"We're right on the edge but we need a little push
Dancing on the tightrope wearing it thin
Instead of closing our eyes and jumping in"
Sometime change is painful. Very painful. Giving up cherished traditions, abandoning the comforts of certitude, challenging assumptions about the way your life and career are going to play out—these things are not easy. That’s why in stable, comfortable times, only a small percentage of people, a minority who enjoy risk and change for their own sake, test radical disruptions of traditional business practices. And their innovations often fade away without a trace if their compatriots in the mainstream feel no impetus to adopt the methods they have pioneered.
But since we are living in a time of profound economic and social disruptions, many sectors are now paying close attention to the radical innovators in their fields. The alternative practices they are testing may turn out to be adaptations the field as a whole need to adopt in order to survive.
See, for example, libraries and journalism. The traditional library is being shaken up by e-books, internet search engines, cuts in government funding and economic stress on the communities in they serve. Print journalism saw its business model collapse with the rise of the internet, as advertising decamped to the web and more people look to social media for their news. Both libraries and newspapers have to experiment with new business practices, remaining true to their core functions (enhancing learning and ensuring access to information for all; investigative journalism) while questioning assumptions about traditional ways of achieving these goals.
That is why we see a new emphasis on library as a resource—bookless libraries, libraries with staff dedicated to serving the homeless, libraries providing co-working space. We see journalistic experiments like digital access by paid subscription (the New York Times), joint for-profit/nonprofit partnerships (Pierre Omidyar’s NewCo, the Guardian’s ProPublica), and Huffington Post’s strategy of exploiting free or low-paid labor and aggressive borrowing of content.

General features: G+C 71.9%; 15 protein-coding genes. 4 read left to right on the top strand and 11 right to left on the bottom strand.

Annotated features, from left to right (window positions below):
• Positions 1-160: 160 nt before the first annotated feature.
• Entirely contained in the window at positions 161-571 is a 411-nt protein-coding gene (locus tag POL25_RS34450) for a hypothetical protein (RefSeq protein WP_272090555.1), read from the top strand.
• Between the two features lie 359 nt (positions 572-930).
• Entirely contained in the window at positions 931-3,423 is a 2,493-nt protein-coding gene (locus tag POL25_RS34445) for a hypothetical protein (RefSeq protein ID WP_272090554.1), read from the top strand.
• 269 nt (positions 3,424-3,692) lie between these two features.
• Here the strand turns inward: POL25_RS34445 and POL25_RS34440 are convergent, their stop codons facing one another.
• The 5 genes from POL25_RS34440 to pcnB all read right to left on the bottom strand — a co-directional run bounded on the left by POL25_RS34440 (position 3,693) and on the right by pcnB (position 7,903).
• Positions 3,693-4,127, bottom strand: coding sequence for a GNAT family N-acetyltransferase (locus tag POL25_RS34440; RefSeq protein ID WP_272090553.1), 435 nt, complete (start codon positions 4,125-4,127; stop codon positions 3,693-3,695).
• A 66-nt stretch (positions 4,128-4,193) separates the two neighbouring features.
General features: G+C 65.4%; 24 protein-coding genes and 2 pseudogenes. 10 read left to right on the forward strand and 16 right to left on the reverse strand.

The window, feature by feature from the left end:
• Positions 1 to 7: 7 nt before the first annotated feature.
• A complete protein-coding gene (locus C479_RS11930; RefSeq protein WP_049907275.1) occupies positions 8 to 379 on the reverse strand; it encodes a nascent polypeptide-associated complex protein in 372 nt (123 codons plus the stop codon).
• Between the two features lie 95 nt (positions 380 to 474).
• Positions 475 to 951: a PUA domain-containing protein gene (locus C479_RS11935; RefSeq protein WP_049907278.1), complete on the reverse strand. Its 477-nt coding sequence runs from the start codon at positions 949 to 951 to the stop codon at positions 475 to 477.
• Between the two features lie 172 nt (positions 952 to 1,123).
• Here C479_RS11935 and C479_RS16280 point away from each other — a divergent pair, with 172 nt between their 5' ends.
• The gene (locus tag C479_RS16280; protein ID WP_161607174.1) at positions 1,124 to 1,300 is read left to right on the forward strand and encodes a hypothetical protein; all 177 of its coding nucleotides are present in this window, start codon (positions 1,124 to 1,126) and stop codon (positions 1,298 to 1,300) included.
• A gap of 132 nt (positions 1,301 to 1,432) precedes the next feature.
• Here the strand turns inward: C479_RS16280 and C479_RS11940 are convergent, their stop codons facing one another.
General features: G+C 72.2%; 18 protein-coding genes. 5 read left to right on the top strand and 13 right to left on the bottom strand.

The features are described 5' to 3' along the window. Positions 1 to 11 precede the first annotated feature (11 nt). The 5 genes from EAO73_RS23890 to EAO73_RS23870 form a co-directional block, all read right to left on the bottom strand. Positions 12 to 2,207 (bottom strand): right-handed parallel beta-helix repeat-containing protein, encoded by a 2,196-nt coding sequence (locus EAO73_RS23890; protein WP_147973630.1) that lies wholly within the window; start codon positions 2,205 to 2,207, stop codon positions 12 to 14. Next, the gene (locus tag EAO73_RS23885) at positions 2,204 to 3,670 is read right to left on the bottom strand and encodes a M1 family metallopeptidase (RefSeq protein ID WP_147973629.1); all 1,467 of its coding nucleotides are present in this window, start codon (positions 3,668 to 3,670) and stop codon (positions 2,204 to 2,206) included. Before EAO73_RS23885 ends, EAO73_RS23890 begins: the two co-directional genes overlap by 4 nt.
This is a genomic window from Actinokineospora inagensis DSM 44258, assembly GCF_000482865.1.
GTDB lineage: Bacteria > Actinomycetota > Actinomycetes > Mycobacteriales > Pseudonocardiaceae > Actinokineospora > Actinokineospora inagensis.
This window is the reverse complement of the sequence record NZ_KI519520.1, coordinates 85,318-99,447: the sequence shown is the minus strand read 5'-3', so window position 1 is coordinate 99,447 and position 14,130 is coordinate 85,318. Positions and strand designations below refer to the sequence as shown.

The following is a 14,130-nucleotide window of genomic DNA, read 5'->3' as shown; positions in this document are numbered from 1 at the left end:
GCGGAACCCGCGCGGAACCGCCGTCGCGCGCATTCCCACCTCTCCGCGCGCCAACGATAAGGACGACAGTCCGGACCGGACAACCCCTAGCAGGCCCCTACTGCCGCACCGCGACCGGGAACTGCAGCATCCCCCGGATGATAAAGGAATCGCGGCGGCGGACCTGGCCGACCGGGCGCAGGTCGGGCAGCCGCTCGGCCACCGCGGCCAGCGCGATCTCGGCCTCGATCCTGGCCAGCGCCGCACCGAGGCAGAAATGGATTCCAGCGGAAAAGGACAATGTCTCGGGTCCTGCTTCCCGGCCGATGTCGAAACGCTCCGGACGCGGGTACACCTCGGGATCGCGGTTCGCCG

Here is another sector to watch for disruption and innovation: high-end dining. Restaurants have always been a high-risk sector marked by low profit margin and a high rate of failure. Recently it has been further challenged by everything from high-end food trucks (which can take advantage low overhead, low start-up costs and flexibility to test combinations of audience/cuisine/location) to quasi-legal, pop-up “supper clubs.” Two radical business innovations that entrepreneurial restaurateurs are experimenting with are:
- Dining as a ticketed event. In 2011 Nick Kokonas opened “Next” restaurant in Chicago, eschewing a traditional reservation model in favor of presold tickets. If a patron doesn’t show up for the prefixe meal, they forfeit their money. You can even buy a season ticket –one seating each time the menu changes throughout the year—positioning the dining experience as more like attending the theater or a sporting event. This “restaurant ticket” model is spreading, modestly, as some high-end restaurants adopt this model, which transfers the financial risk of no-shows to the patron, facilitates responsive pricing (calibrated to the popularity of a given seating time) and, at least for now, generates buzz.
- Participatory design of recipes. This weekend the New York Times covered Dinner Lab, a pop-up restaurant company that is premised around using intense, directed customer feedback to shape the menu for fine dining. Rather than the chef as impresario, implementing a focused, singular vision of excellence, Dinner Lab sees the chef as collaborator, soliciting the input of every diner in order to perfect their recipes.
Museums can learn a lot by keeping an eye on other sectors, including libraries, journalism and restaurants. When I read about Dinner Lab, I hear echoes of the changing role of curators in museums, from expert teacher to moderator of exploration). Dinner Lab also brings the chef out from behind the scene—putting him (or her) in the middle of the action, and making the chef’s “story” part of the dining experience. This emphasis on process, and story, is also visible in museums as we create “open laboratories” and encourage curators to engage with the public via social media.
Sometimes watching others go through the difficult process of introspection and re-invention is a good way to ease into our own discomfort zone. And this gives you one more reason to read the food section in the newspaper—you might stumble across a recipe for business success, as well as tonight’s dinner.